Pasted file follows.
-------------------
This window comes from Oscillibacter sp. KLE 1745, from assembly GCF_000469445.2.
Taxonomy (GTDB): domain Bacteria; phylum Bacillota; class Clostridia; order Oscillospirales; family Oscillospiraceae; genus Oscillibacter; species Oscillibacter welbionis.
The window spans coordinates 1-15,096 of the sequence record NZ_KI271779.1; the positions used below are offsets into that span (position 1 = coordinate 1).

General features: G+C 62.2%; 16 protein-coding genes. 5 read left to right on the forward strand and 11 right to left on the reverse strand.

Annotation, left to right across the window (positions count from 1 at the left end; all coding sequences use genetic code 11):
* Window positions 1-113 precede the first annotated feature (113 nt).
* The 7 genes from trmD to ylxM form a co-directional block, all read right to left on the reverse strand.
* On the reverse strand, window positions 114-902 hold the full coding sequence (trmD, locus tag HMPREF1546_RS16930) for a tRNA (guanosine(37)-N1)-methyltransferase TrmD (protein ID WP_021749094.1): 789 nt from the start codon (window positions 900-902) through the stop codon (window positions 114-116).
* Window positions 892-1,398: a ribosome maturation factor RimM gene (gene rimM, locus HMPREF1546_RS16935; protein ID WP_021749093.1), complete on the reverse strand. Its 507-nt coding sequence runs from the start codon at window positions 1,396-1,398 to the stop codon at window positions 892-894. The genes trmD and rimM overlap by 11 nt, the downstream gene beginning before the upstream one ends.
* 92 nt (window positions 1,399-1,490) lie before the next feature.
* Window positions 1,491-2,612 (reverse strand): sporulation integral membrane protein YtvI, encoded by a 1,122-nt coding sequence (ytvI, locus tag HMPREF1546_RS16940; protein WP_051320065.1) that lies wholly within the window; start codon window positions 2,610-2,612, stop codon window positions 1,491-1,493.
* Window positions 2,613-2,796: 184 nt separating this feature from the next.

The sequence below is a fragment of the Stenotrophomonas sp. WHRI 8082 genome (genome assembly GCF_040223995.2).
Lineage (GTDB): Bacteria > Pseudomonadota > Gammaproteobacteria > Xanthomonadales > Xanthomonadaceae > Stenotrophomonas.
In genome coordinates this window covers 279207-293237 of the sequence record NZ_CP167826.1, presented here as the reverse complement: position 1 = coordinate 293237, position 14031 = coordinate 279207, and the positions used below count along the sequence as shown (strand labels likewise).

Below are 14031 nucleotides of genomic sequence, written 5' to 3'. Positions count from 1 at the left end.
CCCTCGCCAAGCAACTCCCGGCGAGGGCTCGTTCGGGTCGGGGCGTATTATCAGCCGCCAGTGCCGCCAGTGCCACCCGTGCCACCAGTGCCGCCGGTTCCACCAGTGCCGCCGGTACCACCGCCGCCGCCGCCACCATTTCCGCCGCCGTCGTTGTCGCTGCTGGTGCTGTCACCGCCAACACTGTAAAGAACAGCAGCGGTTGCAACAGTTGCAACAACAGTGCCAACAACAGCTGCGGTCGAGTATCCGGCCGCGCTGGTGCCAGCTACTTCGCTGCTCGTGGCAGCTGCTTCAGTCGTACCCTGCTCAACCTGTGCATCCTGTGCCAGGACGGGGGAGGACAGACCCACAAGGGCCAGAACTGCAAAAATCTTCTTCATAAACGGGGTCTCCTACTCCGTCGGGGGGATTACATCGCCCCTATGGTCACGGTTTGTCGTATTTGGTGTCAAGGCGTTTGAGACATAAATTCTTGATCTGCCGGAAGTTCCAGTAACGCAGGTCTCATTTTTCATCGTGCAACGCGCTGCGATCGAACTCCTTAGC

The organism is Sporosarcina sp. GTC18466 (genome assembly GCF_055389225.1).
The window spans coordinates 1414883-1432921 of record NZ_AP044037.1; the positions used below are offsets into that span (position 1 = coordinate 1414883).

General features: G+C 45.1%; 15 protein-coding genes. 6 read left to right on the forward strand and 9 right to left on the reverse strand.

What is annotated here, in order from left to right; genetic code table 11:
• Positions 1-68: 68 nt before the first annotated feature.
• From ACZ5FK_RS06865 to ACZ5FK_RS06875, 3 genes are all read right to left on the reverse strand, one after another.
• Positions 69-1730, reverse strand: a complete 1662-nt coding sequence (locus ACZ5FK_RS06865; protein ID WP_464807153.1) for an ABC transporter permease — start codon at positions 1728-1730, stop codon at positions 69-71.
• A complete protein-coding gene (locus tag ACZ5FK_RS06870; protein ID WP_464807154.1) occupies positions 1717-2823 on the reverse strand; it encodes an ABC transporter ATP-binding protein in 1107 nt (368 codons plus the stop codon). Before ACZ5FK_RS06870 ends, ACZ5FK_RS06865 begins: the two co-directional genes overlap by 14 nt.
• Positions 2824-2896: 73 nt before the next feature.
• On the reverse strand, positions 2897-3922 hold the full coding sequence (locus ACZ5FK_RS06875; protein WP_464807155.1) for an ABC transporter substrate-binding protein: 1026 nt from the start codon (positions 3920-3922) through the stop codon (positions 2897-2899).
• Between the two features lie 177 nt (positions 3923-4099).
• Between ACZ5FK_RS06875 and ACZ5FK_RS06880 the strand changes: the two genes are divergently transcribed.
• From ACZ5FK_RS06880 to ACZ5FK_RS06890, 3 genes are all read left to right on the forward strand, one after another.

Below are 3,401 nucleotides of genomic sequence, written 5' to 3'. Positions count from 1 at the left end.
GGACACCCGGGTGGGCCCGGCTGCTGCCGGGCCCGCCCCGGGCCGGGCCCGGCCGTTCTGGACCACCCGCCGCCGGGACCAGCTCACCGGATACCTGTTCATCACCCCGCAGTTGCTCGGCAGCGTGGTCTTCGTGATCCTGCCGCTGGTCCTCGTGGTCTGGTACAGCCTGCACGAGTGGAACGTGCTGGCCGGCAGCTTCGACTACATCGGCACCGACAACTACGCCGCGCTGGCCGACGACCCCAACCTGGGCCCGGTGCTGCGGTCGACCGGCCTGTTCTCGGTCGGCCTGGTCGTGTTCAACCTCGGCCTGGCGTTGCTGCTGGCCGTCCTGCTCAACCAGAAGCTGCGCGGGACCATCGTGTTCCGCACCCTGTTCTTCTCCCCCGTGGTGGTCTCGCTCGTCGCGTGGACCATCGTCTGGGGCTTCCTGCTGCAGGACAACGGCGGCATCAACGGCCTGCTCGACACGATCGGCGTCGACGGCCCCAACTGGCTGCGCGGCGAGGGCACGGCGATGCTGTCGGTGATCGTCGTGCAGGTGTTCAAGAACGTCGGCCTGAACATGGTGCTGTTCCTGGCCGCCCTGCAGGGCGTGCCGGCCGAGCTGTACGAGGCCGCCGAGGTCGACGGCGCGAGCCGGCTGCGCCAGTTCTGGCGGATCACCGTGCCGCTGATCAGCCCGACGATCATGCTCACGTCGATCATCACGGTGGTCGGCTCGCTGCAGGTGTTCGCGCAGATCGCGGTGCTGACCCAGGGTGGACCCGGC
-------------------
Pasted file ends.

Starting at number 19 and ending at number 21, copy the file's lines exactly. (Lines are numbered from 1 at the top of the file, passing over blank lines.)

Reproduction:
The window spans coordinates 1414883-1432921 of record NZ_AP044037.1; the positions used below are offsets into that span (position 1 = coordinate 1414883).

General features: G+C 45.1%; 15 protein-coding genes. 6 read left to right on the forward strand and 9 right to left on the reverse strand.

What is annotated here, in order from left to right; genetic code table 11: